Barron’s – The struggling hedge-fund industry has hit upon a brilliant growth strategy: If you sell more products that more people can invest in, you will likely attract assets. GeniusAnd so we’re seeing more and more hedge funds announcing they’re entering the mutual-fund business.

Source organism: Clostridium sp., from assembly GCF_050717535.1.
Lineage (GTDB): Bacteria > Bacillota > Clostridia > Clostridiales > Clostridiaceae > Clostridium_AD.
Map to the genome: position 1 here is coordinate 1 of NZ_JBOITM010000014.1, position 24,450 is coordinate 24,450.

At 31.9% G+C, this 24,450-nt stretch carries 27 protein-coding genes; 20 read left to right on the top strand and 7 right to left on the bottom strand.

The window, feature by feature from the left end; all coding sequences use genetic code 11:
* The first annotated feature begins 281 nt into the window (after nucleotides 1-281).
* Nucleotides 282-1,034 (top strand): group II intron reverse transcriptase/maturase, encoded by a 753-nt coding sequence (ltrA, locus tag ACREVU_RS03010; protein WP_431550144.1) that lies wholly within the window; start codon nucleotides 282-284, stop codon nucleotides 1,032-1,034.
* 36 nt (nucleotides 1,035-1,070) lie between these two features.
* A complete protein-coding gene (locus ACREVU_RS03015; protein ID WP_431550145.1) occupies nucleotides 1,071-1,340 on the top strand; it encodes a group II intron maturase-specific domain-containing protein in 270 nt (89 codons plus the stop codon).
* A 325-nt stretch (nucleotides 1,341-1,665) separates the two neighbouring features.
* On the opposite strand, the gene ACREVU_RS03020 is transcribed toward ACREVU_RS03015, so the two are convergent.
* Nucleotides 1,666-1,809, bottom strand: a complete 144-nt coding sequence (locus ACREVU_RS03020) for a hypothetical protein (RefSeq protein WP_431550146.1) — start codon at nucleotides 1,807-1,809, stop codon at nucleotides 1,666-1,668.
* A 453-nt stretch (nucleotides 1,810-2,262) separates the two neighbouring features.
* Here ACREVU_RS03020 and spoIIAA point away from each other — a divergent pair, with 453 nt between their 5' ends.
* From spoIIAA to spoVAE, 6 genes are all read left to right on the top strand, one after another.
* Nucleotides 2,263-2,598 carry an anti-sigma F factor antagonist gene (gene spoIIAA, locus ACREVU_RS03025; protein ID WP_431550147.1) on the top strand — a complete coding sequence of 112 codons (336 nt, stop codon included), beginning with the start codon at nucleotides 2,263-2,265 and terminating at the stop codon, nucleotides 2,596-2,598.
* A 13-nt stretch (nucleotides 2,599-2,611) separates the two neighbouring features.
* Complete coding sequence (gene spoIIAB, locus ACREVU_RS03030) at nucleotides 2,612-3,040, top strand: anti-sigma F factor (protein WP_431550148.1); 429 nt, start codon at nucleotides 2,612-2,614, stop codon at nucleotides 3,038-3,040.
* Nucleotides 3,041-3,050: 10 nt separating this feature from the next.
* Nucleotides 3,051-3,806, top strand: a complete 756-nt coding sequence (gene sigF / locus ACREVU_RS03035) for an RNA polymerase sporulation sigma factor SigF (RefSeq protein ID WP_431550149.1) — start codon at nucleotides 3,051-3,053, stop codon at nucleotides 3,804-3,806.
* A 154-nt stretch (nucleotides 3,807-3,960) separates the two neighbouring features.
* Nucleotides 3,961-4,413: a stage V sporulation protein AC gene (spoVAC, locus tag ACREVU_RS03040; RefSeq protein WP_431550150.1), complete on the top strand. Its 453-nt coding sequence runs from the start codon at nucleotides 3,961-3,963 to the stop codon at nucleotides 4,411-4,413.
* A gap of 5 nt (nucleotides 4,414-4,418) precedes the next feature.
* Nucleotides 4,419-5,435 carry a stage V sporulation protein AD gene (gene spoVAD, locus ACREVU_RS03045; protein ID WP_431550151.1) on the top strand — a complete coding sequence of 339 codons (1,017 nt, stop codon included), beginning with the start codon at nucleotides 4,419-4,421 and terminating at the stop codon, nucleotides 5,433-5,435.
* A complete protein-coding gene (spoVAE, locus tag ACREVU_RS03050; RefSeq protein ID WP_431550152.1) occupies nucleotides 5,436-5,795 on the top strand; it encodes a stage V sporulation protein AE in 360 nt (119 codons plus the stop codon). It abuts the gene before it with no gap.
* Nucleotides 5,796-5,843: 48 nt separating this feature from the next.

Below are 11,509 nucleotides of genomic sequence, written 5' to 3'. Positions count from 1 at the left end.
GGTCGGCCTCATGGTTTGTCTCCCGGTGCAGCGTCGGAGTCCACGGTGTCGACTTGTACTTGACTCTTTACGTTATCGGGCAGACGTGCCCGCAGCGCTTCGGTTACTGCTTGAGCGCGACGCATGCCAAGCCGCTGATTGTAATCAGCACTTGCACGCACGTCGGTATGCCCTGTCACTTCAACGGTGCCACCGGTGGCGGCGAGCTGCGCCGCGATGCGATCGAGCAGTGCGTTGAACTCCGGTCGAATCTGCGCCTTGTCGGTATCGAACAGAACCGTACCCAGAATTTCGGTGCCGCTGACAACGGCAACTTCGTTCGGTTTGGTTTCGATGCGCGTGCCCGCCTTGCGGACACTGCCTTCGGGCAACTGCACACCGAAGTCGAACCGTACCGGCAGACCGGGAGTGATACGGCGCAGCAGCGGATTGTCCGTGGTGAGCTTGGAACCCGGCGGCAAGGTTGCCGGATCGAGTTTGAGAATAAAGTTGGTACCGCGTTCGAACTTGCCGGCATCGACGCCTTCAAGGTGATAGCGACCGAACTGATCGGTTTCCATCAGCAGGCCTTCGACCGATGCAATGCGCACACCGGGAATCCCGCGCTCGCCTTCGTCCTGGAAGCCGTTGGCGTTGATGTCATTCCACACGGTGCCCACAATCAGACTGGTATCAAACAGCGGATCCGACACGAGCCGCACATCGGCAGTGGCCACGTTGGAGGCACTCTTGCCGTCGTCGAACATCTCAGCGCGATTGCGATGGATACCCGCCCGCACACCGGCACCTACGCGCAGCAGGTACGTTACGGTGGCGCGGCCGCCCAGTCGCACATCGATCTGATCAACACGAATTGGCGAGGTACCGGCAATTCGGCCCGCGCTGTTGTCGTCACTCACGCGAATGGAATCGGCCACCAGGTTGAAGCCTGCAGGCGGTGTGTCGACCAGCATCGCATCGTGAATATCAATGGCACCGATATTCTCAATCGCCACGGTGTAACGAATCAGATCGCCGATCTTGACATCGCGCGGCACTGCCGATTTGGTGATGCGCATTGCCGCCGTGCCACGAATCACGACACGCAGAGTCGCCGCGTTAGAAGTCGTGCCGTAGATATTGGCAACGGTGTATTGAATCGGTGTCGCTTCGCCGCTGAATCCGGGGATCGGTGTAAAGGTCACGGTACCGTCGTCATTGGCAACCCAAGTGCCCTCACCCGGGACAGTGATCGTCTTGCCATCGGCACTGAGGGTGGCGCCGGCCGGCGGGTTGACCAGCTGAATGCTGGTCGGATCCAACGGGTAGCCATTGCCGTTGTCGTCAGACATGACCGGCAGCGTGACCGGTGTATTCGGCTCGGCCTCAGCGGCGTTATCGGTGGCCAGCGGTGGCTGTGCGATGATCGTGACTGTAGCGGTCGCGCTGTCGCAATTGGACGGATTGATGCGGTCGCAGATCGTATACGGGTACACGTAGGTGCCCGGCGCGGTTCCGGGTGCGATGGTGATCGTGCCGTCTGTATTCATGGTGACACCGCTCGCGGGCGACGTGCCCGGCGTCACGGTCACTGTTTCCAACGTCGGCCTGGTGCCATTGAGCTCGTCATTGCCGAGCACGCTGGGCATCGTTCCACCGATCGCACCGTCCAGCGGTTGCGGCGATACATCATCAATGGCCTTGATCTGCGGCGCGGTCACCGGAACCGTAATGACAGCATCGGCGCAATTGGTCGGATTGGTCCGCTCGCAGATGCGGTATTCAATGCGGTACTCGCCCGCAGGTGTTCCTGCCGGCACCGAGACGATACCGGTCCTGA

While this may smack of desperation from an industry that has, largely, suffered from poor performance and ignominious outflows, the reasons aren’t all craven: The asset-management industry is changing rapidly. There’s more demand for alternative investments—McKinsey & Co. predicts U.S. allocation to alternatives will increase to 28% of total portfolio assets by the end of 2013—but there’s also more aversion to the lockup periods that prevent investors from withdrawing their money. Also, the largest investors in these alternative funds are those quaint pension plans that few Americans are offered these days. As those plans shrink, there’s more demand for more widely available alternative strategies, like long/short, distressed debt and merger arbitrage.